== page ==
Next to the most popular fruit, apples, kids get a lot of their fruit from juices. Consumer Reports says fruit juices are not the best choice, because they have less fiber, and more calories and sugar than eating a whole fruit. So here are Consumer Reports' tips for getting your kids to eat more whole fruit.
When your kid eats different types of fruit, it provides her with a variety of healthy nutrients. So, switching up the fruit you put in her lunchbox is a good thing.
If your child is a picky eater, try these four tips to make whole fruits more appealing.
One: Let them pick. Whether it's at the store or a trip to the farmer's market, children are more likely to try something new if they choose it themselves.
Two: Make it irresistible. Pack fruit in an interesting way, sliced and packed in a cute container, or kebab them! Kids are more likely to try a new fruit when it's with something they already enjoy.
"It's a good idea to mix it up," said Consumer Reports Nutrition Expert Ellen Klosz. "Especially if kids like one fruit over another, combine bananas with blueberries, or apples with pears."
Three: Smooth moves. Fruit is so much more fun in a fresh smoothie, made with low-fat or fat-free milk or plain yogurt. And, there's an added benefit to eating blended fruits.
"Smoothies are better than drinking juice because you get the fiber that's in the fruit," Klosz said.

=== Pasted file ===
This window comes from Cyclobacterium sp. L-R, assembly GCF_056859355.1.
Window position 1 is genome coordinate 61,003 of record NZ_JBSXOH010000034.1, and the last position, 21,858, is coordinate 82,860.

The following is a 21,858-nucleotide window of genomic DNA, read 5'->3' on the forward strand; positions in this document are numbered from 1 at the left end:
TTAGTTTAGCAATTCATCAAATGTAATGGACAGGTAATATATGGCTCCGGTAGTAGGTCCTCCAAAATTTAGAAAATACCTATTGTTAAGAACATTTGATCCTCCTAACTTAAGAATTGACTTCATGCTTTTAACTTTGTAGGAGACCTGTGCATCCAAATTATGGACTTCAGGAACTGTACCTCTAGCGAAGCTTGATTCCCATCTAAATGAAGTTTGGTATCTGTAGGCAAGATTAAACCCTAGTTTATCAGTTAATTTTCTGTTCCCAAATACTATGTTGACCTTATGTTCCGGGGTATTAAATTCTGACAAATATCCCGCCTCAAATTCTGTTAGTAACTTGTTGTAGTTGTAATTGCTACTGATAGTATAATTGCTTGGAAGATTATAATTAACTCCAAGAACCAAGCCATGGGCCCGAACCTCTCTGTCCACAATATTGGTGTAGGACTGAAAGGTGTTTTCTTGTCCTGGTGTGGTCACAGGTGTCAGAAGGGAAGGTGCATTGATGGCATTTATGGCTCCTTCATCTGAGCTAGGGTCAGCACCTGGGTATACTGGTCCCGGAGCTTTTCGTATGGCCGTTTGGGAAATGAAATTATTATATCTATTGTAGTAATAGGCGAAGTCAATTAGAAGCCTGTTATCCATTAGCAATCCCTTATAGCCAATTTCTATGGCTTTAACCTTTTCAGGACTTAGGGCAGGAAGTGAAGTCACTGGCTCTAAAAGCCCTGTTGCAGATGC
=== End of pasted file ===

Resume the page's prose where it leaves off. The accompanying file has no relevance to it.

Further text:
Four: A good rule is "Fruit first." Before allowing candy, chips, or other less-than-healthy snacks, urge them to have some fruit first. Chances are the urge for the first snack will subside.
"If you put out some clementines, or some cut up peaches, they'll gobble those up and they'll forget about anything else," Klosz said.
And maybe the most important way to get more fruit in your child's diet? Setting the example, yourself.
And how much fruit should our children be getting? Consumer Reports says kids under 4 should eat a cup. Children 4 to 13 should eat a cup and a half, and kids 14 to 18 should have two cups of fruit a day.
All Consumer Reports material Copyright 2017 Consumer Reports, Inc. ALL RIGHTS RESERVED. Consumer Reports is a not-for-profit organization which accepts no advertising. It has no commercial relationship with any advertiser or sponsor on this site. For more information visit consumerreports.org
Consumer Reports: Getting kids to eat more fruits